In an interview, Rogers’ senior vice president and general manager of digital media, Claude Galipeau told Masthead that the iPad’s capabilities offer “new opportunities to advertisers as well as editorial writers, photographers, videographers, and graphic designers.”

In other words, titles like Maclean’s and Canadian Business will be able to bring readers breaking news and customized online content using audio and video.

Hear hear, to the next generation of storytelling!

For the full video of the Adobe interview, visit: .

Buying private health care

ABJ’s ANTONIA McGUIRE dissects the issue of private health care with Richard Baker, who is founder of the Vancouver-based company Timely Medical Alternatives in which helps Canadians obtain private health care, including in the U.S.

Following the national story about Canadian provincial Premier Danny Williams’s decision to have heart surgery in the U.S., I weighed in on the Globe and Mail’s live discussion with Richard Baker who explains the ins and outs of getting private health care. There were many great questions and answers in today’s afternoon discussion. Here’s an excerpt from the online chat.



“As a Canadian I believe in the value of having a universal health care system (certainly I have benefited from this social net as journalism only pays so much). As the editor of the American Business Journal, we discussed the issues of the healthcare reform in length and I’d have to agree with Premier Williams’ decision. If you can afford it, why not? After all, it takes the pressure of the public system,” I posted on the live chat.

“I believe in a Universal Healthcare system too, but having a universal healthcare system does not preclude having a parallel private healthcare system, for those like Danny, who can afford to pay for faster service,” Baker responded via the live chat.

Another Canadian born, Long Beach, California resident posed the question: “what is good enough for ‘free’ care? Not dying?” To which Baker responded: “Not sure what point you’re trying make …but consider that 3 percent of the American public (10 million people) cannot afford basic healthcare insurance. That compares to 3 percent of the Canadian public, who can afford healthcare, but cannot get access to it and are on interminably long waitlists.”

Another blogger by the name of Alan weighed in. “My worry is that we’ll ghettoize the free care with declining levels of service while the pay to play tier will get all the advantages. It appears that this has happened in Europe and even in Japan to some extent.”

Baker responded in saying: “I think the way to look at this is to observe that there are zero waiting lists in Japan, the cost of delivering public healthcare is significantly less than the cost per capita in Canada. If the end result is that people paying for private healthcare get better service, it is no different than the fact that people in Canada paying for the very best in dentistry have the best dental care, yet people are not critical of their fellow citizens for accessing high quality dentistry.”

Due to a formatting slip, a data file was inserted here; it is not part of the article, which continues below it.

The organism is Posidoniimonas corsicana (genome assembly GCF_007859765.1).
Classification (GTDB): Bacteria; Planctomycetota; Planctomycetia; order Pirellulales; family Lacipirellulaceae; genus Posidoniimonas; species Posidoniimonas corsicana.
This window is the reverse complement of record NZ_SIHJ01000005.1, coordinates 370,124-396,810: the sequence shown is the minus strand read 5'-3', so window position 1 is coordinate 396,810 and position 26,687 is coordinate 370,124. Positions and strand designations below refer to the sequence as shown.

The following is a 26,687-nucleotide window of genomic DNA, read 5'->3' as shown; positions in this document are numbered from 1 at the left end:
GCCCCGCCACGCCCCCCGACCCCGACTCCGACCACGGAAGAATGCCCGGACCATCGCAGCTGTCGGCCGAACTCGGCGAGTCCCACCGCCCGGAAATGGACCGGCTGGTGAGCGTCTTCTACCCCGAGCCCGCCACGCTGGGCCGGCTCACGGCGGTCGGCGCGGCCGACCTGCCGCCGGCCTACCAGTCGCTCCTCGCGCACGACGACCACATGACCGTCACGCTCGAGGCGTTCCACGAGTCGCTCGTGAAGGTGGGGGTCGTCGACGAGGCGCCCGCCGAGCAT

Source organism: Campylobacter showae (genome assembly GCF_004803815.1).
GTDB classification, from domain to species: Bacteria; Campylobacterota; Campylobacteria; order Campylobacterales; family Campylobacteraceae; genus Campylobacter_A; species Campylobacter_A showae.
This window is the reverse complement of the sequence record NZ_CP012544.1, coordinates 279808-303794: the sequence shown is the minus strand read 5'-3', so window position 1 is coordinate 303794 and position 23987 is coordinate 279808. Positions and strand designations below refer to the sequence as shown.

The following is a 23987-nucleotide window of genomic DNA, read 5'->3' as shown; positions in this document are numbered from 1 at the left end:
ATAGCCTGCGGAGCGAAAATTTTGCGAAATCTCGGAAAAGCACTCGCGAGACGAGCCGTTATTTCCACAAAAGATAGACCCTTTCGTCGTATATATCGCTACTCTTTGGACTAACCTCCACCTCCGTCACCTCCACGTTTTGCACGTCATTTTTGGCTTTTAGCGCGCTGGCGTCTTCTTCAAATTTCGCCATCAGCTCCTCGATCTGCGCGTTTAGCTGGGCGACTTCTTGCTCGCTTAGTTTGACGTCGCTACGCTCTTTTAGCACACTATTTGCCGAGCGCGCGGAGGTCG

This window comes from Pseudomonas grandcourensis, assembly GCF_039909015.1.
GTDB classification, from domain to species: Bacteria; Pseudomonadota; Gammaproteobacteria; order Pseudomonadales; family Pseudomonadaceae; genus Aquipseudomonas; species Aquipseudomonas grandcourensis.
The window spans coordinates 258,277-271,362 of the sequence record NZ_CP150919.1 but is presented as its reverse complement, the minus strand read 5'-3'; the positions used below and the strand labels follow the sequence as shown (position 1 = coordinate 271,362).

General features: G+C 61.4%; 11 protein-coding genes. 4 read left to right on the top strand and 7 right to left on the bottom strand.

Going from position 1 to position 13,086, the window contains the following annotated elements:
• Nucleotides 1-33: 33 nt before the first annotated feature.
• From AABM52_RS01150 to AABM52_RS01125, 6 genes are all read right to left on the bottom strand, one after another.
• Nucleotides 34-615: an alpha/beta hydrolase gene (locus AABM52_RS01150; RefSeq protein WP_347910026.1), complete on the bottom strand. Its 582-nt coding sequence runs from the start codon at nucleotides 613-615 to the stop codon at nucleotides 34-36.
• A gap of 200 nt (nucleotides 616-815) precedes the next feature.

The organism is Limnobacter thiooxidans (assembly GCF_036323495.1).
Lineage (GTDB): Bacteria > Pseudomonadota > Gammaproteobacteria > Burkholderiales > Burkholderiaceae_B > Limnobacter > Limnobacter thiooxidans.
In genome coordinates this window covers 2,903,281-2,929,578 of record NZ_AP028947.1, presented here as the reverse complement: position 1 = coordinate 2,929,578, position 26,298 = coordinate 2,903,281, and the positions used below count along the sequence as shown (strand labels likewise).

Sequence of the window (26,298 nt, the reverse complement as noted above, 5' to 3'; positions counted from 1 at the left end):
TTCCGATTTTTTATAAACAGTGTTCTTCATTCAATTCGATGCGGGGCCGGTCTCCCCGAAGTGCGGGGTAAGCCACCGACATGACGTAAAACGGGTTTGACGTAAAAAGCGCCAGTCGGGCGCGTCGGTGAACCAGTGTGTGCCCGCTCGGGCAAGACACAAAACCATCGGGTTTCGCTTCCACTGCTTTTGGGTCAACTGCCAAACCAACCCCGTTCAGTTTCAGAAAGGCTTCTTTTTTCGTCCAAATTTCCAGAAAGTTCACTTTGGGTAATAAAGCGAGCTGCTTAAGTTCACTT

Finally, he argued the templates are out there for anyone interested. “If [Canadians] were to adopt the same system as Japan or Switzerland, it would be a very good start. Are they perfect? No. But once the parallel private tier was in place, we could hopefully modify it to Canadian needs,” said Baker, adding a comparative note to other healthcare systems. “But, if they move to Obamacare, as they are proposing, they will be in the same predicament that we are approaching in Canada—absolute unaffordability,” argues Baker.

One cannot help but wonder if his last statement is a bit of a stretch. Now, the floor is open to you—what do you think? Weigh on the discussion by commenting here.

To view the entire excerpt, please visit: 

U.S. campaign financing goes awry

Ah, how money talks. This is especially the case when it comes to the power of money in U.S. elections.

For those of you who haven’t heard the news yet, the U.S. Supreme Court has lifted limitations on corporate donations for political campaigns. The extra dollars would go toward political advertising in support of or against a politician looking to get elected for public office.

The news came as a lobbyists’ wet dream. While Conservatives welcomed the changes, Liberals condemned the decision saying, it was a major victory for banks and health insurance companies.

The ruling has been considered by many observers to be a potent weapon for corporations, labor union or interest group who can spend unlimited sums explicitly advertising against politicians’ re-election if they vote the wrong way for piece of legislation. In the case of the healthcare bill and new regulations on banks’ spending on executive bonuses poses as a lethal weapon to the Democrats. “With its ruling, the Supreme Court has given a green light to a new stampede of special interest money in our politics,” President Barack Obama said.

In a recent op-ed article entitled “Stampede Toward Democracy” in the New York Times, contributor Jan Witold Baran comments on precedent ruling by arguing that the ruling supports political participation.

And yet, one cannot help but wonder if there are enough checks and balances set in place.

Who will be responsible for making sure there is no influence on lawmakers’ votes? Will a politician be publicly disgraced by negative TV ads during the next election, if he or she doesn’t vote the “right way?” That, I believe, is a far cry from what is a democratic process—it’s political interference.

Page 1 of 212»